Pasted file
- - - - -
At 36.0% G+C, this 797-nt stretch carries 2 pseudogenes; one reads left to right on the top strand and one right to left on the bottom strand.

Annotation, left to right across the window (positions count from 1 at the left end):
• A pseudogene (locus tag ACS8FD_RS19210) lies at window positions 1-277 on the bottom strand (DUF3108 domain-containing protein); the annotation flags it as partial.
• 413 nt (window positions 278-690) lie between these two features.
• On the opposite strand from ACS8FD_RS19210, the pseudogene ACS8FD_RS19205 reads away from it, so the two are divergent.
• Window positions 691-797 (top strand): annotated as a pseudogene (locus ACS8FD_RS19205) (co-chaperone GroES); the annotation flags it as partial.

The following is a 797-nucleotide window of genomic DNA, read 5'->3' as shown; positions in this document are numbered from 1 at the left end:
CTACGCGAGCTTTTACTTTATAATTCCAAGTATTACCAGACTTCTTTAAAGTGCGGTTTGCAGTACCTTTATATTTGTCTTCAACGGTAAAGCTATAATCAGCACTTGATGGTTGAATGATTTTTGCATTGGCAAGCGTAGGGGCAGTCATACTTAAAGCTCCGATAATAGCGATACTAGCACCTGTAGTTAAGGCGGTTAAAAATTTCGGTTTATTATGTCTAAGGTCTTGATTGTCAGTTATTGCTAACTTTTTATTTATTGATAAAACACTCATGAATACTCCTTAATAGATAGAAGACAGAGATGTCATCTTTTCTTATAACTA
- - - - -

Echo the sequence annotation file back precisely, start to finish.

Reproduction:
At 36.0% G+C, this 797-nt stretch carries 2 pseudogenes; one reads left to right on the top strand and one right to left on the bottom strand.

Annotation, left to right across the window (positions count from 1 at the left end):
• A pseudogene (locus tag ACS8FD_RS19210) lies at window positions 1-277 on the bottom strand (DUF3108 domain-containing protein); the annotation flags it as partial.
• 413 nt (window positions 278-690) lie between these two features.
• On the opposite strand from ACS8FD_RS19210, the pseudogene ACS8FD_RS19205 reads away from it, so the two are divergent.
• Window positions 691-797 (top strand): annotated as a pseudogene (locus ACS8FD_RS19205) (co-chaperone GroES); the annotation flags it as partial.

The following is a 797-nucleotide window of genomic DNA, read 5'->3' as shown; positions in this document are numbered from 1 at the left end:
CTACGCGAGCTTTTACTTTATAATTCCAAGTATTACCAGACTTCTTTAAAGTGCGGTTTGCAGTACCTTTATATTTGTCTTCAACGGTAAAGCTATAATCAGCACTTGATGGTTGAATGATTTTTGCATTGGCAAGCGTAGGGGCAGTCATACTTAAAGCTCCGATAATAGCGATACTAGCACCTGTAGTTAAGGCGGTTAAAAATTTCGGTTTATTATGTCTAAGGTCTTGATTGTCAGTTATTGCTAACTTTTTATTTATTGATAAAACACTCATGAATACTCCTTAATAGATAGAAGACAGAGATGTCATCTTTTCTTATAACTA